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  1. #1
    sbn
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    Am I nuts :-D ??

    Ok here goes. Im in the starting process of planning a trip fra Copenhagen Denmark through Sweden and Finland to Nordkap in Norway and back through Norway to Copenhagen.
    Its a trip thats about 5600km (3480 miles I think) long. I plan on using 8-9 weeks for this trip.

    Here's the thing. I have to buy all new gear such as bike, trailer, bags, tent ect. But I am having a difficult time diciding what bike to buy.

    So far I have narrowed it down to a Kona sutra, salsa fargo, salsa vaya, Giant expiditon LT gts, or, and this is where it might get nuts, a Larry vs. Harry Bullitt.

    For those of you who dont know the Bullitt you can look at this link: Cargo bike BULLITT, a fast cargo bike designed by Larry vs Harry, Copenhagen, Denmark

    I know its a cargobike but its really nimble and just flyes like a normal bike. And is no wider than a normal bike. I think it could be extremly cool doing a trip like this on this bike, I just dont know if I'll regret it after the first 100 miles.

    No matter what bike I choose I will have to get a trailer for it. And Im getting the BOB Ibex. If I decide on the Bullitt a trailer will not be needed.

    The trip will mostly be on roads and gravel roads so its not really an offroad trip.

    I have never done a trip this long the longest I did was 400 km (about 250 miles) in 2 days. So I need a little advice and help. What are your thoughts about what bike to get, and am I totally nuts even considering the Bullitt

  2. #2
    Cumbria, England.
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    Hi, I don't think your nuts for planning the route you have (I wish I had the money and time to take off for a few months), I do think you're nuts for wanting to do it on the cargo bike though! You want something that will be comfortable for putting the miles in...can you guarantee that on one of those cargo bikes?
    - The seasons blow away, but the love is just the same -

  3. #3
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    Seems sane to me, I'm racing 200 miles in a seven weeks. I would suggest a Fargo or a El Mariachi if you like the Salsas. Better for touring and still really versatile.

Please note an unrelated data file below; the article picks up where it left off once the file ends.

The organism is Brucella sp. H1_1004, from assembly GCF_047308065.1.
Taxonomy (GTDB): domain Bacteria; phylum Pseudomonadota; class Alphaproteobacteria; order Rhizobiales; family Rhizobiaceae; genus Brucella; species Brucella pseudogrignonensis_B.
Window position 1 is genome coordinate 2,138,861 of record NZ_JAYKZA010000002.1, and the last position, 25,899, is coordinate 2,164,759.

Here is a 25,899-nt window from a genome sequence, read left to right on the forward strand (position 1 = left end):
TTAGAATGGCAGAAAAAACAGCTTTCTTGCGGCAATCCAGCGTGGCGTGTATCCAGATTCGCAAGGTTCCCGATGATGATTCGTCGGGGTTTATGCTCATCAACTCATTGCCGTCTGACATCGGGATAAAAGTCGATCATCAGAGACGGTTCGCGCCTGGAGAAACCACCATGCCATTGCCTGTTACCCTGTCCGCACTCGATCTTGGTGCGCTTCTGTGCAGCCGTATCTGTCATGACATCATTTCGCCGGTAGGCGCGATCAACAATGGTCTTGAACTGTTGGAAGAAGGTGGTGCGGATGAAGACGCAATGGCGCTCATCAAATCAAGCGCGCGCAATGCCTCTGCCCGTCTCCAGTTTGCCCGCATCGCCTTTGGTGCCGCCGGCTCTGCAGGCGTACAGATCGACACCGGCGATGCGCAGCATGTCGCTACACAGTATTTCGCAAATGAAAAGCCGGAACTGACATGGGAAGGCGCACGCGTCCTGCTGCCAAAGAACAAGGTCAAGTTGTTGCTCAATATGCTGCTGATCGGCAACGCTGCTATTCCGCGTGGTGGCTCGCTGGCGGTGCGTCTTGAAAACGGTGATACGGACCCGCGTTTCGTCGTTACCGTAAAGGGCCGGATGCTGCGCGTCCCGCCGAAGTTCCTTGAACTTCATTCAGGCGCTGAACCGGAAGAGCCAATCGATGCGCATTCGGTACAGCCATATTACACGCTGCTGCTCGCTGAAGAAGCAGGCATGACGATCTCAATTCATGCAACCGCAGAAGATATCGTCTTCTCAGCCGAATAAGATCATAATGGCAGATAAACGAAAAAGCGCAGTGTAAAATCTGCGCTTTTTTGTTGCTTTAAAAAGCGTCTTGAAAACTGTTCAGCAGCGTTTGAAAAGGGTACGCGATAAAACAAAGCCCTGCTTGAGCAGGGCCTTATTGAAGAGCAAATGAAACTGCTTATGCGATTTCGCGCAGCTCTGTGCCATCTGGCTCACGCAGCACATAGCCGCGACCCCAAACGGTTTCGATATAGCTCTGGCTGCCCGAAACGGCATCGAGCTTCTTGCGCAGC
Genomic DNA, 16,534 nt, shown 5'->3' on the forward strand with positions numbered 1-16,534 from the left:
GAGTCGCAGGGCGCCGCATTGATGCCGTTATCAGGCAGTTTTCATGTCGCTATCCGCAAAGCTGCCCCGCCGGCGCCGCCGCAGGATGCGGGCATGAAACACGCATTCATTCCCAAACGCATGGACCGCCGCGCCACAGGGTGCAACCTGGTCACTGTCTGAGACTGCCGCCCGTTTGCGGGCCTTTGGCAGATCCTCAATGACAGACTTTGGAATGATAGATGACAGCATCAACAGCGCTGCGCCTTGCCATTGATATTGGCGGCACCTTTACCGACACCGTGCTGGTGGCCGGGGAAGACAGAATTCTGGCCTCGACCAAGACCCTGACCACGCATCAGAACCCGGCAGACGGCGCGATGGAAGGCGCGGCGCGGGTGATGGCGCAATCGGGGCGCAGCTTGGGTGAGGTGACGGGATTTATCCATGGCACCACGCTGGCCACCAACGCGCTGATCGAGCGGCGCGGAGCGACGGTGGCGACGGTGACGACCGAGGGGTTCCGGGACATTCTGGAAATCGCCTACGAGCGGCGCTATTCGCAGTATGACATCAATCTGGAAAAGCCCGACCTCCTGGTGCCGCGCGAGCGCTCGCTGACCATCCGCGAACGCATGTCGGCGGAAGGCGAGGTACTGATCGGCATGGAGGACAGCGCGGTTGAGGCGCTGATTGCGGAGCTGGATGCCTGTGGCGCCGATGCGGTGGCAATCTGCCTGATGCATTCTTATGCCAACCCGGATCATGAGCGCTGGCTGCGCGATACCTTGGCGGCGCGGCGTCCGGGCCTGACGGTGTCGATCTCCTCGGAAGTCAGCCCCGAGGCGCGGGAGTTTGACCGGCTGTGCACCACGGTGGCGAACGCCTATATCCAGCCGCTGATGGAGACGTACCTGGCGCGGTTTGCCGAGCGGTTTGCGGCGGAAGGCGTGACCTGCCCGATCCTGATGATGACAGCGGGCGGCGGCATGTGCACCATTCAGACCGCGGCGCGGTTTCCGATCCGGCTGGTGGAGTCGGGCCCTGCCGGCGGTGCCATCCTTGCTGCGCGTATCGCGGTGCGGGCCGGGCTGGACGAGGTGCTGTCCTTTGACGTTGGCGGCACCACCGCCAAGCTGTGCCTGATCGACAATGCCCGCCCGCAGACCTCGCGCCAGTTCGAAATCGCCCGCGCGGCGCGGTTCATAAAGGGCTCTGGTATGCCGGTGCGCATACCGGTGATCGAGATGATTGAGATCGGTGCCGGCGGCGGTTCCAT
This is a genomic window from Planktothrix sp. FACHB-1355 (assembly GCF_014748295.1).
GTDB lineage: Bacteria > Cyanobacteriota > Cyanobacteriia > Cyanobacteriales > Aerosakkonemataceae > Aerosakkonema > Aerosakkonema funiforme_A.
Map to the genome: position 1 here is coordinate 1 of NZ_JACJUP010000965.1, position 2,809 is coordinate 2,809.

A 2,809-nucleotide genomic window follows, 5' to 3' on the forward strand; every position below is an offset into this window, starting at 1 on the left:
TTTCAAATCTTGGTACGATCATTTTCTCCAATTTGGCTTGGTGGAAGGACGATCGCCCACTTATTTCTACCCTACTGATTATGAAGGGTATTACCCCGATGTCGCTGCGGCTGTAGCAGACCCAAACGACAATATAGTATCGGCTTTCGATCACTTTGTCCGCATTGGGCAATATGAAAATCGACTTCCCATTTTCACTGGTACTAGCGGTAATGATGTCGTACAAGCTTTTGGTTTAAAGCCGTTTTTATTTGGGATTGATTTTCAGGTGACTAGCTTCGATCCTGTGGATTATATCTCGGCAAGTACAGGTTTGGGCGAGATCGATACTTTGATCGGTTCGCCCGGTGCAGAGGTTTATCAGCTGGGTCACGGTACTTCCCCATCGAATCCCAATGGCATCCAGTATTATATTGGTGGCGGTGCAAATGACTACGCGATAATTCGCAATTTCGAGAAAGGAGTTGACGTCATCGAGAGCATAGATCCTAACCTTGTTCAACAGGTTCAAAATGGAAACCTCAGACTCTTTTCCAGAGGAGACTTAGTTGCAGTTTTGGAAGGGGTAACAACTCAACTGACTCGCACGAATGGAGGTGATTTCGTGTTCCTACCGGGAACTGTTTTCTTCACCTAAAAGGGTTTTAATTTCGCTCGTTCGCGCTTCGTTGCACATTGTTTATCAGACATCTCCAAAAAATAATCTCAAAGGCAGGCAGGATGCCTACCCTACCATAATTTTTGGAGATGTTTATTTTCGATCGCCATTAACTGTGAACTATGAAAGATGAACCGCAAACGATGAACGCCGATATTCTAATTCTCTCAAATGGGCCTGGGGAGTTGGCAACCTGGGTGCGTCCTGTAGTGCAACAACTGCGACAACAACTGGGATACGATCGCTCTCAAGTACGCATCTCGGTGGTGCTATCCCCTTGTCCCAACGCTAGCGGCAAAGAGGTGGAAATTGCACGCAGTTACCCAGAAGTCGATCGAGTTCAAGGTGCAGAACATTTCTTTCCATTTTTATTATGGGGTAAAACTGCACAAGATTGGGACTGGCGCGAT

Check out how the Great Divide Racers outfit, if you want to pack for speed. Otherwise check out the bikepacking thread.

  4. #4
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    I assume that you are bringing other people with you?
    I can carry all my stuff for touring and about 3 weeks worth of food on a single bike. However, I like to share my adventure with my family. As such, i generally carry a lot more than is reasonable for touring. For longer trips, I need to have the ability to carry a lot of stuff.
    I have toured with a CETMA cargo bike: View A SPOT Adventure
    I would not hesitate to do it again, although having ridden the bullit, I find the ride to be more harsh than I would like for a long trip.
    When you consider the weight of a trailer plus the weight of a bike, you start to approach the weight of a cargo bike and so the cargo bike is not the bad idea it might appear at first glance.
    If there is any unpaved or trail riding, the fargo would be my first choice, if it is all pavement, the vaya. The cargo bike would be my choice if I felt that a trailer was necessary, but I would first try to lighten the load a little. Assuming that you want to take a day off each week, you will need to average about 115km per day and that will be more fun with a lighter load. I do not doubt that it is possible, i merely think that less stuff makes riding more enjoyable.
    This summer, i am moving to a lighter shelter and sleeping bags to try to shave off more weight.
    No matter what you chose, wider tires are your friends on gravel roads.
    I strongly endorse frame packs such as the Porcelain Rocket bags that my son and I use. (Note that my son is sponsored by Porcelain Rocket)
    I think your trip sounds like a lot of fun. You are not nuts, follow your dream.
    There are some ride reports and some photos of my bikepacking rigs on coldbike | Cycling with kids, sometimes in the cold.

  5. #5
    Two Headed Boy
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    I would not use one of the cargo bikes you have listed above as I couldn't see them be comfortable after a 100miles let alone a few thousand!! I would recommend a long tail cargo bike like the Surly Big Dummy. I have a Design Logic cargo bike and have really been impressed with how much I can fit on it and how well it handles.

    Last edited by Trower; 04-17-2013 at 12:23 PM.
    tSETFREEBYLOVEt

  6. #6
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    That's a lot of daily miles - especially on a mountain bike!

    If you ride six days a week for nine weeks, you'll need to average 64.4 miles per day.

    If you average 8 miles per hour, that comes to almost 7 hours a day, six days a week, for nine weeks.